EFF defended a target of a recording industry lawsuit filing a brief in a New York district court urging the judge to allow the man to fight back with counterclaims of his own.
The Recording Industry Association of America (RIAA) has already moved to dismiss copyright infringement claims against Rolando Amurao. But Amurao alleges that the RIAA intended to harass him and that their case is meritless. He has countersued for a declaration of non-infringement and a finding of RIAA copyright misuse. In its amicus brief EFF argues that giving Amurao his day in court increases RIAA accountability in the industry's broad lawsuit campaign against file-sharing.
The RIAA has sued thousands of individuals for allegedly sharing music over the Internet since its campaign began in 2003. But sloppy investigative methods have left innocent people entangled in expensive and draining legal proceedings. When the RIAA threatens someone with a lawsuit it offers to settle the case for a carefully chosen sum that is smaller than the legal fees required to fight the accusations. Faced with this choice some innocent people settle simply because it's the most affordable option. However a few individuals like Amurao have decided to battle the RIAA in court. In one Oklahoma case EFF provided amicus support to an innocent target of a file-sharing lawsuit who is fighting to have the RIAA reimburse her attorneys' fees.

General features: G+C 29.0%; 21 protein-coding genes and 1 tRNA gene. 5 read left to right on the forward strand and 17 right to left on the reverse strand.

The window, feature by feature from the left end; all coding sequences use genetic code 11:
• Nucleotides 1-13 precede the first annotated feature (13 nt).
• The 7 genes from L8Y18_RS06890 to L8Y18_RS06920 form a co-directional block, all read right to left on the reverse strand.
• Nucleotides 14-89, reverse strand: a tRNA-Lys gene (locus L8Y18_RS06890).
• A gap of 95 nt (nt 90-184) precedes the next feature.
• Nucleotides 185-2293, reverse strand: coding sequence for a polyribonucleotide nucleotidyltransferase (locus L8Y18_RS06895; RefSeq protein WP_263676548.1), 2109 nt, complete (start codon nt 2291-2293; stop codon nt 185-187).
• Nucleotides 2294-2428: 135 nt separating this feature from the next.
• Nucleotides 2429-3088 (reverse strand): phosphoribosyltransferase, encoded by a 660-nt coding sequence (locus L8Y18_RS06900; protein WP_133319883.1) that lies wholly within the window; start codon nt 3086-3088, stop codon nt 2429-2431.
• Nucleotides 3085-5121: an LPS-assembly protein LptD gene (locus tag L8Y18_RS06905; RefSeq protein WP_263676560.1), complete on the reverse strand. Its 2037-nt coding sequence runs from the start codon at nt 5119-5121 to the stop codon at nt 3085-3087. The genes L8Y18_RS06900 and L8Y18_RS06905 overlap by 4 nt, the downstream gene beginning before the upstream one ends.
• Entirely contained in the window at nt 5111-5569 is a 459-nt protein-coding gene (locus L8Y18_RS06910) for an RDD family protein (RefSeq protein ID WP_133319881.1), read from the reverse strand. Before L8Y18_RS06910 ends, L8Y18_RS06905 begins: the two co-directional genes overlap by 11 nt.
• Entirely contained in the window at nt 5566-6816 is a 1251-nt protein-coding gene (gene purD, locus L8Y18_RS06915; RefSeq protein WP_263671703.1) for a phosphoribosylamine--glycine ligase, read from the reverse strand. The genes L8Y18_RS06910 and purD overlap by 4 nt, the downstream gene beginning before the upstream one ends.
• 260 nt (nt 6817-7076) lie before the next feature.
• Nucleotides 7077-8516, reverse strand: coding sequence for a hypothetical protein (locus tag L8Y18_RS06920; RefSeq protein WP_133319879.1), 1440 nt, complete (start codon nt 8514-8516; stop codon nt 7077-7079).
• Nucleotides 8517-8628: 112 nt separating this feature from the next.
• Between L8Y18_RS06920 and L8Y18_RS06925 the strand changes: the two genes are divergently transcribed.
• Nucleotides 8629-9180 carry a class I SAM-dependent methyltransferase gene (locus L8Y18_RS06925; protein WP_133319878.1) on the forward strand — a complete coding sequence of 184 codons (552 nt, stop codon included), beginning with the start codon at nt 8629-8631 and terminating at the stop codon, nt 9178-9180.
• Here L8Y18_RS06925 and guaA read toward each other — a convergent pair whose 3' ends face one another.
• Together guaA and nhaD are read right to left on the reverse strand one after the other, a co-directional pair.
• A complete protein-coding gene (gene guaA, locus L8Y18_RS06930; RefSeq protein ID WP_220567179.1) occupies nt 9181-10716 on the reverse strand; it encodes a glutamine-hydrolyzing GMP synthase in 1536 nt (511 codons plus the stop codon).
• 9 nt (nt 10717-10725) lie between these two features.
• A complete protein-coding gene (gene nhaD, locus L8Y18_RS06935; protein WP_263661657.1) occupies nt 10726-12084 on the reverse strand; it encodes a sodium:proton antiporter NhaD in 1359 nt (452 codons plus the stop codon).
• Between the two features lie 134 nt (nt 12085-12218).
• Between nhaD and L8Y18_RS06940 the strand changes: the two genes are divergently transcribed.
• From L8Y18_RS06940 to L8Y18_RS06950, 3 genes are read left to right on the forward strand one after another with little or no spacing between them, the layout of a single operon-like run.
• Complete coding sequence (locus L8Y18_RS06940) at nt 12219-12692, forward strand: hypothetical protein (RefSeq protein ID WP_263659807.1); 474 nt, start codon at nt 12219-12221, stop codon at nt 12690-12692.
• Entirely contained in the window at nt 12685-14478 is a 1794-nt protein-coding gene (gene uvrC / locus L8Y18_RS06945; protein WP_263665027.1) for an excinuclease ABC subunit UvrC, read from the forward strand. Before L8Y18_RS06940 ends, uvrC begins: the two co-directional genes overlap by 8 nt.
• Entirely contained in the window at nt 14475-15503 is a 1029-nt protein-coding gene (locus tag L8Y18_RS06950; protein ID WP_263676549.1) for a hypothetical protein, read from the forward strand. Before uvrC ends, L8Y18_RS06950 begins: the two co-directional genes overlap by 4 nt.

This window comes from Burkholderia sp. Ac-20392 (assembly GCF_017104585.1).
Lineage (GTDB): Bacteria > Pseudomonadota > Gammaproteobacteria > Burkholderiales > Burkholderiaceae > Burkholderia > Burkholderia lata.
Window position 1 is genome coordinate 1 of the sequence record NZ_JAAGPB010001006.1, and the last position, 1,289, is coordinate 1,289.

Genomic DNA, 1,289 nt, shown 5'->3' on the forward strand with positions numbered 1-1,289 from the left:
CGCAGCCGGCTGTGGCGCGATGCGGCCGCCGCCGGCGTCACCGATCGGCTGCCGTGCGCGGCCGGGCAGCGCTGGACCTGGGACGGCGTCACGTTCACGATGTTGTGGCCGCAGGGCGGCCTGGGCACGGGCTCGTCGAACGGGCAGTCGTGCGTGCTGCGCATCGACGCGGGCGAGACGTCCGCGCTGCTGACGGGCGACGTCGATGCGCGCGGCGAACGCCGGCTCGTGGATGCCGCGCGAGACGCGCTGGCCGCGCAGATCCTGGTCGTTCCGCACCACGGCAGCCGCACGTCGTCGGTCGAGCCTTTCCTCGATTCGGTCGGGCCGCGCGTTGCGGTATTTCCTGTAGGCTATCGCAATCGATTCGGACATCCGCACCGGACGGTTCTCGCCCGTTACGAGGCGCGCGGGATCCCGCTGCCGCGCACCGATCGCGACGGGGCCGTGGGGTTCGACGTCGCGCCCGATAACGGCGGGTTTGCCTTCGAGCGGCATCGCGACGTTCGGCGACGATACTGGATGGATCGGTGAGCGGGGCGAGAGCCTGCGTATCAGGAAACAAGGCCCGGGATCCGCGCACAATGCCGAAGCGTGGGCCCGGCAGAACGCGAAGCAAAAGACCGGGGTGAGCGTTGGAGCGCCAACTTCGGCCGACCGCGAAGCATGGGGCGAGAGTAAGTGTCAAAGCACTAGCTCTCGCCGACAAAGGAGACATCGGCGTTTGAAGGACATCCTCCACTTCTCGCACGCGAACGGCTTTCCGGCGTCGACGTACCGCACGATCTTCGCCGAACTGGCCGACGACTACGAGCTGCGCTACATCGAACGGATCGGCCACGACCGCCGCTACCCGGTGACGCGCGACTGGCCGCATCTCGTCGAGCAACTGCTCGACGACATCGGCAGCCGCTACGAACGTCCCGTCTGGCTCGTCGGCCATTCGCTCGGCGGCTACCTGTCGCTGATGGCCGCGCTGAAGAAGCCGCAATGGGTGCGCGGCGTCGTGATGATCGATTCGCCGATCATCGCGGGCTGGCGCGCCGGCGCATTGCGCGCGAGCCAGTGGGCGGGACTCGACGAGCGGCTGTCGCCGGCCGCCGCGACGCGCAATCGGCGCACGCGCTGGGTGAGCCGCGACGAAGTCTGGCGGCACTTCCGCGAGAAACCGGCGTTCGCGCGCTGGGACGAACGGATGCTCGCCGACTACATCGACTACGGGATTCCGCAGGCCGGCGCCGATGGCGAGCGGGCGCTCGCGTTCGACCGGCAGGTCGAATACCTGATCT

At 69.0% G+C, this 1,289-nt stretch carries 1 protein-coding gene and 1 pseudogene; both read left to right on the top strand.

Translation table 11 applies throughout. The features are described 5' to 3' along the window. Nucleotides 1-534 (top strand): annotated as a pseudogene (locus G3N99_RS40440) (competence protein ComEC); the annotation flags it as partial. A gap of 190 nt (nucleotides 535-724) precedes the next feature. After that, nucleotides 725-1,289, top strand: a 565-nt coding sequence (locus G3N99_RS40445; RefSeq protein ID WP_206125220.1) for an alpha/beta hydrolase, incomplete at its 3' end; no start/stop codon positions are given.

- Press Release: news/archives/2007_04.php#005195">Recording Industry Target Deserves Day in CourtApril 10 2007